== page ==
- Title Pages
- List of Figures
- 1 Studies in Insularity
- 2 Showdown at Subway
- 3 The Prospects for Agreeable Disagreements
- 4 How I Got Here
- 5 My Problems with Religion
- 6 An Introduction to Evolution
- 7 An Introduction to Creationism
- 8 Literalism and Other Canards
- 9 Browsing the Bookstore
- 10 The Best Evidence That God Created
- 11 Fossils, Human and Otherwise
- 12 On Information
- 13 Movies and Television
- 14 The Marginality of Genesis 1
- 15 Intelligent Design vs. Young-Earth Creationism
- 16 Rhetorical Legerdemain
- 17 Conversion Stories
- 18 On Religious Experience
- 19 Creation as Fishtank
- 20 Methodological Naturalism
- 21 Irreducible Complexity
- 22 Creation Cinema
- 23 Creation and Corruption
- 24 Groaning under the Curse
- 25 From Catastrophe to Consummation
- 26 What Does Genesis Mean?
- 27 Theological Phlogiston
- 28 Why I Love Being Jewish
- 29 Building the Creation Model
- 30 Inevitable Humans?
- 31 Unpleasantness
- 32 Conversations in Bookstores
- 33 Is the Earth at the Center of the Universe?
- 34 Things I Learned at the Banquet
Groaning under the Curse
Groaning under the Curse
- (p.141) 24 Groaning under the Curse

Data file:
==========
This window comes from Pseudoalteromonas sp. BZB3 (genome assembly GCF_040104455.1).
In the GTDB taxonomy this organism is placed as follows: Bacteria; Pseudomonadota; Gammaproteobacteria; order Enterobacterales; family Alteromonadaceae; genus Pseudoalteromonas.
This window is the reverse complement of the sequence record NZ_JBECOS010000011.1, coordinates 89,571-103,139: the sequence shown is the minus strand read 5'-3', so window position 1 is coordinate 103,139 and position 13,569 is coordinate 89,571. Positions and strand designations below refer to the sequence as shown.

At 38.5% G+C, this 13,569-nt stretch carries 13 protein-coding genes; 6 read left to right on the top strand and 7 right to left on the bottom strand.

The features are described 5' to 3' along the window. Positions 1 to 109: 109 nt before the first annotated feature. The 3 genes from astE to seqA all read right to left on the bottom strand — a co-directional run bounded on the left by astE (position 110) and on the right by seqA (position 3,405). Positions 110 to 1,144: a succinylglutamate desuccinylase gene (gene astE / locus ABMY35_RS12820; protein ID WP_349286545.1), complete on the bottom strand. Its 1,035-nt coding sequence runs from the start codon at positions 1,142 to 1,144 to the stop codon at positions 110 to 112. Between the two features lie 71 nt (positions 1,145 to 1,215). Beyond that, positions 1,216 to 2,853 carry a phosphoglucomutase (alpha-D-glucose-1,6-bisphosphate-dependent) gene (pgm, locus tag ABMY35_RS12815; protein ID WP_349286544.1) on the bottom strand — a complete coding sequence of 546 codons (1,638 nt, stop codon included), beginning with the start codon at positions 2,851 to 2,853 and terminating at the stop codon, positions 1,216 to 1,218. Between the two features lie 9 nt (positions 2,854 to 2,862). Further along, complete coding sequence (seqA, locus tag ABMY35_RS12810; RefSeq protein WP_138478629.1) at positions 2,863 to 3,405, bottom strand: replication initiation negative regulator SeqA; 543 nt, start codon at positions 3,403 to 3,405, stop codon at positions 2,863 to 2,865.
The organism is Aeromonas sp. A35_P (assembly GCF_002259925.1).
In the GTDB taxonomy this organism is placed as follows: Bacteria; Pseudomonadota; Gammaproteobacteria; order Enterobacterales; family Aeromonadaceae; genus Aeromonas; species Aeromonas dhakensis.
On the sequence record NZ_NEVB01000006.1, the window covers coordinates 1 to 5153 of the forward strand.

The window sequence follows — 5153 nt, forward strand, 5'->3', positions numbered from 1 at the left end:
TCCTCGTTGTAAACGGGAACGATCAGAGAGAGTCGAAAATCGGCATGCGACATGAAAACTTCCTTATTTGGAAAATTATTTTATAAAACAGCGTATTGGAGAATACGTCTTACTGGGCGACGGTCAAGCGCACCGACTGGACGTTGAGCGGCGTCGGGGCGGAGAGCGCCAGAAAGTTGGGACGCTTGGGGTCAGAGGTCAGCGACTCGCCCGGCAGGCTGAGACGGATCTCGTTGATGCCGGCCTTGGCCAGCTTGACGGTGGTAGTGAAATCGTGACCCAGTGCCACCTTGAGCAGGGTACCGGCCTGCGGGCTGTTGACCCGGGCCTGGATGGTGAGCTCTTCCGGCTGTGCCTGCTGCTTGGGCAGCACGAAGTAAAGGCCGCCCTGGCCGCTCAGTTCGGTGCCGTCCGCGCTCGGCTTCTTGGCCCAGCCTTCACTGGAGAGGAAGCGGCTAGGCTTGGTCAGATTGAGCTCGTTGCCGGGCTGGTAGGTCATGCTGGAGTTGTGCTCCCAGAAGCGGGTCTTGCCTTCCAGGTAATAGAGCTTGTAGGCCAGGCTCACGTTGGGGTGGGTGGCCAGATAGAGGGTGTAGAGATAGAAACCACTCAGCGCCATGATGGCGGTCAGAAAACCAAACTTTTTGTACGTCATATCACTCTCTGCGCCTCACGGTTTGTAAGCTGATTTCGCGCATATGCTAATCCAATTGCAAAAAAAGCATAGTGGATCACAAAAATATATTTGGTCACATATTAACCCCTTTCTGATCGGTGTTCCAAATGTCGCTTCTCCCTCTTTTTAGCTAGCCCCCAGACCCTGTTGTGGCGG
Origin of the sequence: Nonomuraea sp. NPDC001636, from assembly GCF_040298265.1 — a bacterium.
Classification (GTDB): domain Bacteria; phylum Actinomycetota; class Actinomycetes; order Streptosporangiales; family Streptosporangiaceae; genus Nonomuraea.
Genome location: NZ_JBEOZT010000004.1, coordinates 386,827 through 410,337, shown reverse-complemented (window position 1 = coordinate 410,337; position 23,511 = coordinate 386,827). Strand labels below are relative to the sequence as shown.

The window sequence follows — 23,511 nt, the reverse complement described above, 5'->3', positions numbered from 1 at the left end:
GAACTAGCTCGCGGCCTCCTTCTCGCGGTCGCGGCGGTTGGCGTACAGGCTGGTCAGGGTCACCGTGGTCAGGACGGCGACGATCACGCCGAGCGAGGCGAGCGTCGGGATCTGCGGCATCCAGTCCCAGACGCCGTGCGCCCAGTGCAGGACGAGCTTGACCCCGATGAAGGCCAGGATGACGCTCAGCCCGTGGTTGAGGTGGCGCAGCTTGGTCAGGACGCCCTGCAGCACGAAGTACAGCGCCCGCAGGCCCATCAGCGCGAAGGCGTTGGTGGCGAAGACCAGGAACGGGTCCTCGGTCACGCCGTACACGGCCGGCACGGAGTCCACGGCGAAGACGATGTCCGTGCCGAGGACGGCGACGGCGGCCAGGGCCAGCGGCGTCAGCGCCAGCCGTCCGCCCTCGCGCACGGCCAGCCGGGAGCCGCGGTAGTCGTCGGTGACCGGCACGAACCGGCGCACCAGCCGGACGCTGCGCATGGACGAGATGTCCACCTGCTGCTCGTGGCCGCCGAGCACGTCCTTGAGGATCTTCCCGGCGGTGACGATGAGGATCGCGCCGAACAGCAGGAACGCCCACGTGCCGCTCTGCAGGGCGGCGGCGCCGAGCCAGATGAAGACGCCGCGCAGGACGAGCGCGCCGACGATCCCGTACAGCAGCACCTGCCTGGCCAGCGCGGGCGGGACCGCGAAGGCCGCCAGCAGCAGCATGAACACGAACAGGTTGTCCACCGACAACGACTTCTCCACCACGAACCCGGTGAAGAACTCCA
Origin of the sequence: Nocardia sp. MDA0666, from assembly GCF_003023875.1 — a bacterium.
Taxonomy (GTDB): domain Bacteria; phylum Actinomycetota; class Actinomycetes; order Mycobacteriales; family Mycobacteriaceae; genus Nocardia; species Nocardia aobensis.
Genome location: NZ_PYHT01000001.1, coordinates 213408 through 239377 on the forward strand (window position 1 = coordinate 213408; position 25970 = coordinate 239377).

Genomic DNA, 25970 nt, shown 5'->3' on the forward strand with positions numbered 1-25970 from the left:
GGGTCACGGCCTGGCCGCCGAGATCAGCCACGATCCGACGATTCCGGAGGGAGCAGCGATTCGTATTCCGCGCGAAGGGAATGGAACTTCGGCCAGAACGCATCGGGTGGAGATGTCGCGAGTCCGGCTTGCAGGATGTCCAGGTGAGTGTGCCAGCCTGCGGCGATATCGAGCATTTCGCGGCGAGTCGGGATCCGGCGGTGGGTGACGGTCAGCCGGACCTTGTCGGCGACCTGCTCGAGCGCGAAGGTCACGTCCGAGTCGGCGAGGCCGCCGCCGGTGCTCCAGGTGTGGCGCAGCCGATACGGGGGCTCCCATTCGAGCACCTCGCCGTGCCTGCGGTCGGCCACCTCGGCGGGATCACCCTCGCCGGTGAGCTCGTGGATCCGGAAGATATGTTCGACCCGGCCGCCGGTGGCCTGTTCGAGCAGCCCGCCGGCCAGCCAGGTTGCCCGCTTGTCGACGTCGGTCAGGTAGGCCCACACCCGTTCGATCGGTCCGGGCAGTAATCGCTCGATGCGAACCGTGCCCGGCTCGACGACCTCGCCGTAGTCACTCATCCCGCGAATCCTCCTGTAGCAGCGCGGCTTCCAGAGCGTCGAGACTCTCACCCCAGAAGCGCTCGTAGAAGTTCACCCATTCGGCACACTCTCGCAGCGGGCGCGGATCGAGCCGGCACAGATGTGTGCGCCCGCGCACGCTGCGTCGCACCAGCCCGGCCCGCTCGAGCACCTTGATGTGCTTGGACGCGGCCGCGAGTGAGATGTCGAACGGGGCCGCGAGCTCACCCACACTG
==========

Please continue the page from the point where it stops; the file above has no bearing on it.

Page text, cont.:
- Among the Creationists
- Oxford University Press
In this chapter, the author explores the problem of evil after seeing exhibits about Adam and Eve's disobedience during his visit to the Creation Museum in Petersburg, Kentucky. Designed and built by the Answers in Genesis, the Creation Museum presents the young-Earth view of biblical exegesis and science. Its centerpiece is a labyrinth leading guests through Genesis 1–11. The museum is a thought-provoking enterprise that has much to teach us about modern creationism. Many of the exhibits relate to science in general and to evolution in particular, but the museum is primarily devoted to a particular view of the Bible. The author considers the problem of evil from the point of view of Christianity before turning to a discussion of two fundamental distinctions: the first is between the “logical” and the “evidential” forms of the argument and the second is between “moral evil” and “natural evil.” He also tackles the idea that the sorts of natural laws leading to Darwinian evolution are the only ones that could have fulfilled God's purposes.
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